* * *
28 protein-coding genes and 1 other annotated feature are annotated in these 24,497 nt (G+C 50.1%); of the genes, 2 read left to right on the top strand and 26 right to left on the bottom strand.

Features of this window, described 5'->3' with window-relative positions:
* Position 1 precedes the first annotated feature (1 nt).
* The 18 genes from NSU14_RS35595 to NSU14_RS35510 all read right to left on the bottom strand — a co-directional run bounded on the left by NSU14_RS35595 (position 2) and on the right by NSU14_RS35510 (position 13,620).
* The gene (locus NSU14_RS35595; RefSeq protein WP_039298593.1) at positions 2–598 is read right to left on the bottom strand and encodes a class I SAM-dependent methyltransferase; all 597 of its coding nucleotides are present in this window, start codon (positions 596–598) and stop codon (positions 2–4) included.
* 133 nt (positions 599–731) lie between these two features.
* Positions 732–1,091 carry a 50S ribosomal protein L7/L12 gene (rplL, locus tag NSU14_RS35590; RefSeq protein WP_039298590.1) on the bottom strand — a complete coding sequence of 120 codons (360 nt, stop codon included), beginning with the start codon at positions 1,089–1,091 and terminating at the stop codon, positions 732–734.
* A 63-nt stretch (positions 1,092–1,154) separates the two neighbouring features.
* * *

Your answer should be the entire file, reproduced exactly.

28 protein-coding genes and 1 other annotated feature are annotated in these 24,497 nt (G+C 50.1%); of the genes, 2 read left to right on the top strand and 26 right to left on the bottom strand.

Features of this window, described 5'->3' with window-relative positions:
* Position 1 precedes the first annotated feature (1 nt).
* The 18 genes from NSU14_RS35595 to NSU14_RS35510 all read right to left on the bottom strand — a co-directional run bounded on the left by NSU14_RS35595 (position 2) and on the right by NSU14_RS35510 (position 13,620).
* The gene (locus NSU14_RS35595; RefSeq protein WP_039298593.1) at positions 2–598 is read right to left on the bottom strand and encodes a class I SAM-dependent methyltransferase; all 597 of its coding nucleotides are present in this window, start codon (positions 596–598) and stop codon (positions 2–4) included.
* 133 nt (positions 599–731) lie between these two features.
* Positions 732–1,091 carry a 50S ribosomal protein L7/L12 gene (rplL, locus tag NSU14_RS35590; RefSeq protein WP_039298590.1) on the bottom strand — a complete coding sequence of 120 codons (360 nt, stop codon included), beginning with the start codon at positions 1,089–1,091 and terminating at the stop codon, positions 732–734.
* A 63-nt stretch (positions 1,092–1,154) separates the two neighbouring features.